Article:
Abraham Savitzky Papers
Created and used by Abraham Savitzky
- 2.75 linear feet
- Gift of Evelyn Savitzky
- Copyright restrictions may apply (contact CHF archivist).
Includes correspondence, presentations, and manuscripts related to the career of Savitzky as a pioneer in computer-aided analytical chemistry.
Abraham Savitzky was born on May 29, 1919, in New York City. He received his bachelor’s degree from the New York State College for Teachers in 1941. After serving in the U.S. Air Force during World War II, he obtained a master’s degree in 1947 and a Ph.D. in 1949 in physical chemistry from Columbia University.
In 1950, after working at Columbia for a year as a research associate in electron microscopy, he began a long career with the Perkin-Elmer Corporation. Savitzky started with Perkin-Elmer as a staff scientist who was chiefly concerned with the design and development of infrared instruments. He rapidly moved up the ranks in the corporation. By 1956 he was named Perkin-Elmer’s new product coordinator for the Instrument Division, and as the years passed, he continued to gain more and more recognition for his work in the company. Most of his work with Perkin-Elmer focused on computer-aided analytical chemistry, data reduction, infrared spectroscopy, time-sharing systems, and computer plotting. He retired from Perkin-Elmer in 1985. After his retirement Savitzky became the president of Silvermine Resources, where he remained for several years.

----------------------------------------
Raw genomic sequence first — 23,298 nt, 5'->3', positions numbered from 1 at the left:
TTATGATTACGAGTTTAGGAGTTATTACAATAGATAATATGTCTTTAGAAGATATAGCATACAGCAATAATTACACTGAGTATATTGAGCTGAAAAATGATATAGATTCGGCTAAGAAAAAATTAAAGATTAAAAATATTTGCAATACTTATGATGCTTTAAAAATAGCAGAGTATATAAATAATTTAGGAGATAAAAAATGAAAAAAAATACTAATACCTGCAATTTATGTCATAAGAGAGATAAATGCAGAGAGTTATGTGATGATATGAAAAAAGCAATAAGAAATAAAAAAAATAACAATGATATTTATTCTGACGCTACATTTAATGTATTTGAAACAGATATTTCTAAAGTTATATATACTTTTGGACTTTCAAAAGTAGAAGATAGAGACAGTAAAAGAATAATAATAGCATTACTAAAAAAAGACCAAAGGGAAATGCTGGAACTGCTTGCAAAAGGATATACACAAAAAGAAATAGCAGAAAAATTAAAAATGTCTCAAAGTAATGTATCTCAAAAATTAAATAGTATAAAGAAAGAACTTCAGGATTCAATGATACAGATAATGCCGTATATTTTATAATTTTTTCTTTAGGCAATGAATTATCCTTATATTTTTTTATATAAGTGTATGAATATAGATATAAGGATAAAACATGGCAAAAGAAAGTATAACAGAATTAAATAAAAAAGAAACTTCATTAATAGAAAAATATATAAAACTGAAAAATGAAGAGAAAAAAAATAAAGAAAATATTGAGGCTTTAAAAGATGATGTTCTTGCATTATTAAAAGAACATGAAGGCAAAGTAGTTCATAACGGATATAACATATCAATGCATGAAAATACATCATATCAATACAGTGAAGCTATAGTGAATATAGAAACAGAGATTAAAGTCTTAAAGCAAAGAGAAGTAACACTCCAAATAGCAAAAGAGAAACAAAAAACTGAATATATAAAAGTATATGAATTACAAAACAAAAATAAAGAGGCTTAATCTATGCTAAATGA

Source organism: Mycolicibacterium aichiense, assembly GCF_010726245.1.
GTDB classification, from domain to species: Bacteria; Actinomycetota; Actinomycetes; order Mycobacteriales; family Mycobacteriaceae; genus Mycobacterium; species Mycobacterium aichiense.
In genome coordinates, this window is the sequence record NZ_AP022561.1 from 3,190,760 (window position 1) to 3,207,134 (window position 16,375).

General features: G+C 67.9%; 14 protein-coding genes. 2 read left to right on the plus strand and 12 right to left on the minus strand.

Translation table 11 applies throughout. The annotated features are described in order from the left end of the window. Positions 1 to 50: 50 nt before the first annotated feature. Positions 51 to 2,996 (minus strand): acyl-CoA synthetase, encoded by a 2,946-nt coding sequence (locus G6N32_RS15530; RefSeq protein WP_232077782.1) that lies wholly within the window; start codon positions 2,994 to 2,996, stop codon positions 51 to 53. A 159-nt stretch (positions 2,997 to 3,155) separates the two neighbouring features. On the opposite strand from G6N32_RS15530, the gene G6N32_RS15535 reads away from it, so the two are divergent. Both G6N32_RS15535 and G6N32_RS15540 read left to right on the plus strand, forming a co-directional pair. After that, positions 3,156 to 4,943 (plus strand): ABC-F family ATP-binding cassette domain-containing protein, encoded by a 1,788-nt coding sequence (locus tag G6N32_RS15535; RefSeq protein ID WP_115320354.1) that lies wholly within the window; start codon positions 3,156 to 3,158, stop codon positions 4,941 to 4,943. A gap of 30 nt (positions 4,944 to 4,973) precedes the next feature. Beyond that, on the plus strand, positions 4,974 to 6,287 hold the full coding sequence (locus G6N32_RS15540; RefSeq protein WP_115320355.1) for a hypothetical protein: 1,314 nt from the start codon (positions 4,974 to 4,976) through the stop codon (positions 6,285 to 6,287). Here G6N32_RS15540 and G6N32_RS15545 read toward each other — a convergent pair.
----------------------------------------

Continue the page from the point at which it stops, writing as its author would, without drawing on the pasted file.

Abraham Savitzky holds seven U.S. patents pertaining to computerization and chemical apparatus. During his long career he presented numerous papers and wrote several manuscripts, including "Smoothing and Differentiation of Data by Simplified Least Squares Procedures." This paper, which is the collaborative effort of Savitzky and Marcel J. E. Golay, was published in volume 36 of Analytical Chemistry, July 1964. It is one of the most famous, respected, and heavily cited articles in its field.
In recognition of his many significant accomplishments in the field of analytical chemistry and computer science, Savitzky received the Society of Applied Spectroscopy Award in 1983 and the Williams-Wright Award from the Coblenz Society in 1986. Savitzky was also a member of the American Chemical Society, the American Physics Society, the Optical Society of America, and many other professional organizations. He died in 1999.